Black Mirror: “San Junipero” (2016)

Directed by Charlie Brooker
Running time 1h 1m
Core concepts this week

queer utopia

queer futurity

queer time

straight time

reproductive temporality

alternative temporality

View on Netflix


“San Junipero” is episode three of season four of the sci-fi drama anthology series, Black Mirror. (An anthology series presents stories of different characters in each episode, so it is not necessary to be familiar with previous episodes of Black Mirror to understand this episode.) “San Junipero” was written by Charlie Brooker (who is the showrunner of Black Mirror) and directed by Owen Harris. In general, Black Mirror typically focuses on the potential negative consequences of emerging technologies. “San Junipero” is a bit unique in the series due to the happy (or at least potentially happy) ending for the two protagonists.

Plot summary

As the episode opens, Yorkie (Mackenzie Davis) enters a nightclub in a California beachside town in 1987. She meets Kelly (Gugu Mbatha-Raw), who asks her to dance. As they talk, Kelly invites Yorkie to spend the night with her, but Yorkie leaves anxiously. The episode cuts to one week later, and Yorkie arrives at the nightclub again, eager to see Kelly. Kelly takes Yorkie home to her beachside house, and the two sleep together and share a bit of their lives. Yorkie reveals that she has never slept with anyone, and Kelly reveals that she has always known she was bisexual, but that she was married to a man for many years, although he “chose not to stick around,” so Kelly is now eager to “have a good time” “before [she] leaves.” The episode cuts to one week later. Yorkie cannot find Kelly; she hops to different time periods over the course of several weeks, before finding Kelly in San Junipero in the 2000s. Kelly reveals that she is afraid of getting too close to Yorkie. That night, Yorkie reveals that she is getting married to a man named Greg the next day. Kelly reveals that she is dying of cancer and has only a few months to live, and that she is not planning to spend eternity in San Junipero, as many do. Because her husband Richard died without staying in San Junipero, Kelly plans to do the same. Kelly asks to come see Yorkie in the present, and Yorkie reluctantly agrees. An elderly Kelly visits an elderly Yorkie in a nursing home, and meets Greg, a nurse, who explains Yorkie’s history. At 21, she came out to her parents as gay. The family got into a fight, and Yorkie left, getting into a car accident that left her quadriplegic and unable to communicate (except via a new technological comms system). Greg plans to marry Yorkie in order to enable her to enact her wish to be euthanized and pass over into San Junipero. Kelly asks her to marry her instead. Yorkie agrees, and is euthanized and sent to San Junipero permanently. They meet the following week in San Junipero to celebrate. However, Yorkie tries to persuade Kelly to stay permanently when she dies, and Yorkie resists, explaining that she cannot because of her ties to her husband and daughter Allison, who has died as well. In the present day, an elderly Kelly debates this question, and ultimately decides to be euthanized and pass over to San Junipero. The final scene shows the pair enjoying a drive in San Junipero while their data is uploaded to a massive server farm.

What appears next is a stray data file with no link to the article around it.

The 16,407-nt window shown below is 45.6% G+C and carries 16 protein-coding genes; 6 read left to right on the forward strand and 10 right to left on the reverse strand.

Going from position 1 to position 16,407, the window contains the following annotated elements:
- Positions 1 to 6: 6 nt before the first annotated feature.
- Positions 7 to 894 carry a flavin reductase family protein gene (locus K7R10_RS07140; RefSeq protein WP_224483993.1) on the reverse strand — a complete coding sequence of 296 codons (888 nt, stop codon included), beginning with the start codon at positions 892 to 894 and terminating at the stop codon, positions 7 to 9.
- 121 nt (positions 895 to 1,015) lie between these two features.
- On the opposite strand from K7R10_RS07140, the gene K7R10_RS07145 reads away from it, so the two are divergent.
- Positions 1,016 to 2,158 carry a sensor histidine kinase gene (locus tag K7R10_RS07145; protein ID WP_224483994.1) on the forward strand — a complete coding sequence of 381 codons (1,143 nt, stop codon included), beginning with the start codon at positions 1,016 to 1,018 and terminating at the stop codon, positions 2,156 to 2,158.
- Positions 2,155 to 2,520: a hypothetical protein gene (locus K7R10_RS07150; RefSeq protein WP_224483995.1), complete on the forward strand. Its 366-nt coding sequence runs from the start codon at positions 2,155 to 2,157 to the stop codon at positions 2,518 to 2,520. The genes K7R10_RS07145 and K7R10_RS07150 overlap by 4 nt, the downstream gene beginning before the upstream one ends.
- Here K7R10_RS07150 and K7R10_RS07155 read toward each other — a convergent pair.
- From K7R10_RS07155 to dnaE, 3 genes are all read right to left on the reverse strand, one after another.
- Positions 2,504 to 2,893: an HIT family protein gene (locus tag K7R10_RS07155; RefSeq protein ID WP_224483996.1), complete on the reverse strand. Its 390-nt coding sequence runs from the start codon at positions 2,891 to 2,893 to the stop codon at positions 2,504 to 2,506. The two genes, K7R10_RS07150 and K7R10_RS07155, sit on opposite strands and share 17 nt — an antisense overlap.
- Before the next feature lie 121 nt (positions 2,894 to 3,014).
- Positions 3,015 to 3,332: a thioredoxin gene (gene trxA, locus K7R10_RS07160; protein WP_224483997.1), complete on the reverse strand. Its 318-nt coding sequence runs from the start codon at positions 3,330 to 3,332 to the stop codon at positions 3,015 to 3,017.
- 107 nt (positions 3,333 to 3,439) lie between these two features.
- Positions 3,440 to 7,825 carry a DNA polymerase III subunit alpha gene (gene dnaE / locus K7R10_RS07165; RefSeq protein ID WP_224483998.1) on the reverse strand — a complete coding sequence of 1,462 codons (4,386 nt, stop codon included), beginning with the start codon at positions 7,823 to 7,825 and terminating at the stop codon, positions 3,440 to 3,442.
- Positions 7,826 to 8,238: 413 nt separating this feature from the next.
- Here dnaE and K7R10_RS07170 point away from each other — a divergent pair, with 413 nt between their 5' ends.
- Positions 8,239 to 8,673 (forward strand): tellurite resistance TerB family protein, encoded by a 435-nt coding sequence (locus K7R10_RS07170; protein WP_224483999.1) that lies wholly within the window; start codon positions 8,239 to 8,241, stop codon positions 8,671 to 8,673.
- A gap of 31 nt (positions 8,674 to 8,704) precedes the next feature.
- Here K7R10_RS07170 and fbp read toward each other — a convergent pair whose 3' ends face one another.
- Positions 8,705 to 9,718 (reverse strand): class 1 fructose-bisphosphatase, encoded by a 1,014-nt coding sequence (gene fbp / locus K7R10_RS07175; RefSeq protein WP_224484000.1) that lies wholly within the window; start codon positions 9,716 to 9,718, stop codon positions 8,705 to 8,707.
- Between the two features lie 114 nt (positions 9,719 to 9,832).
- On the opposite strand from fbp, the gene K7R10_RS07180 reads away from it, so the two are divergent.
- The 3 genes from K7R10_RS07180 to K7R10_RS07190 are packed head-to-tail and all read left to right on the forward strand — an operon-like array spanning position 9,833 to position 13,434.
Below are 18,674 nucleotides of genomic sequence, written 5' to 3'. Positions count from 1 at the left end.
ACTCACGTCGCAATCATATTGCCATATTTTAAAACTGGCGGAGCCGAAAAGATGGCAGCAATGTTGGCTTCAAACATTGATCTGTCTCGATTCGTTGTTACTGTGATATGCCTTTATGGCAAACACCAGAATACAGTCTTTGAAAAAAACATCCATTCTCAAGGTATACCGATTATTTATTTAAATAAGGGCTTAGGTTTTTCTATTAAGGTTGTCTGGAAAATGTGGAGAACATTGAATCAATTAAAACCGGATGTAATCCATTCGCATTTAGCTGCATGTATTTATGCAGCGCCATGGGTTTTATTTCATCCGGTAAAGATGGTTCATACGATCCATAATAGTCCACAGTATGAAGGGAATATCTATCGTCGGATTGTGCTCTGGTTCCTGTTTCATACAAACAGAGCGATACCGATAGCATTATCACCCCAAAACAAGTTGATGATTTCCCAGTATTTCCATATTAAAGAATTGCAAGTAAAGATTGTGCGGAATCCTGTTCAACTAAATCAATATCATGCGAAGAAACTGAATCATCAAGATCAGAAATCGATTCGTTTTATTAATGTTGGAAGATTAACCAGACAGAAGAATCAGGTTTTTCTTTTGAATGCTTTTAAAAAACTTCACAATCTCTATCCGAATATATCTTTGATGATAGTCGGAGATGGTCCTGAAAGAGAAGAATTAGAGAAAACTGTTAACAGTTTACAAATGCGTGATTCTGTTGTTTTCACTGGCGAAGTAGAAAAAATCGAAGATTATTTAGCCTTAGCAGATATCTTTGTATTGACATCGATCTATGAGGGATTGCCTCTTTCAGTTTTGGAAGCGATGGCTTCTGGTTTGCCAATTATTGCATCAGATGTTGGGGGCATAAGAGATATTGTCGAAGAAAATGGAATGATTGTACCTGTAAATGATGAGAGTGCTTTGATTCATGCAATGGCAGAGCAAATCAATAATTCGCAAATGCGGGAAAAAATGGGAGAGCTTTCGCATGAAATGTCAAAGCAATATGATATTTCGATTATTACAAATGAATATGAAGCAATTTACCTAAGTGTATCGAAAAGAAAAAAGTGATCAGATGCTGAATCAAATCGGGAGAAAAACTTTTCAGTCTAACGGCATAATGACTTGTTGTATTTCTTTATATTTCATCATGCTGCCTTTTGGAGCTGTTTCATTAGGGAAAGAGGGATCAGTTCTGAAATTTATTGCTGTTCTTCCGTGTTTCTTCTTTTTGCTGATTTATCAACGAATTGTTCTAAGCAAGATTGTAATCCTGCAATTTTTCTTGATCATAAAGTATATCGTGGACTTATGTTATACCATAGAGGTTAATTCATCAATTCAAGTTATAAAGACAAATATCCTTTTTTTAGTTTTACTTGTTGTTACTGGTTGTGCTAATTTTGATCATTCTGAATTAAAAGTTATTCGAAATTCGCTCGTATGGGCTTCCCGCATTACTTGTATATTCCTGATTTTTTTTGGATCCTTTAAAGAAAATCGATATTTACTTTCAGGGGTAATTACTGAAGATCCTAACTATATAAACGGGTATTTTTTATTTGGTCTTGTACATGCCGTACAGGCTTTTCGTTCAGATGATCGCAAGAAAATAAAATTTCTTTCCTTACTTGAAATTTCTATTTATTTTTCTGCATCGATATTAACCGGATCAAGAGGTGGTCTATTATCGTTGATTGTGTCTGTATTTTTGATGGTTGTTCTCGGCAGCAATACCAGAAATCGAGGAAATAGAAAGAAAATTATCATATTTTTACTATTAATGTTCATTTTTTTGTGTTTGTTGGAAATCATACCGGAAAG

Content warnings

“San Junipero” contains non-explicit references to sexuality.


  • Because this week is the beginning of the “Queer Utopia” unit, I am including two queer theory texts that we will continue to engage with throughout the unit, rather than one film criticism piece and one queer theory piece – excerpts from Jack Halberstam’s In a Queer Time and Place, and from Jose Esteban Muñoz’s Cruising Utopia. Before the “day 1” class period, students will read the first page of Cruising Utopia to introduce this unit, along with their regular screening. Before “day 2,” students will read an excerpt from the introduction of In A Queer Time and Place, and before “day 3,” students will read Chapter 1 of Cruising Utopia. As always, feel free to re-arrange or cut this material in ways that would suit your class structure better.
  • Chapter 1 of Cruising Utopia will also be used in Day 1 of next week’s sequence on Pose; remind students to hold onto this reading.

Materials for this week

  • Lesson plans [Word doc]
  • Screening quiz [Word doc]
  • Film screening notes handout (same as unit 1 and 2) [Word doc]
  • Film studies vocabulary handout (same as units 1 and 2)[Word doc]
  • Secondary texts:
    • Day 1: Esteban Muñoz, Jose. Cruising Utopia: The Then and There of Queer Futurity. NYU UP, 2009. [pdf] (Excerpt: “Introduction: Feeling Utopia,” pp. 1)
    • Day 2: Halberstam, Jack. In A Queer Time and Place: Transgender Bodies: Subcultural Lives. NYU UP, 2005. (Excerpt: Introduction: Queer Temporality and Postmodern Geographies,” pp. 1-11) [pdf]
    • Day 3: Esteban Muñoz, Jose. Cruising Utopia: The Then and There of Queer Futurity. NYU UP, 2009. [pdf] (Excerpt: Chapter 1, “Queerness as Horizon,” pp. 19-32)

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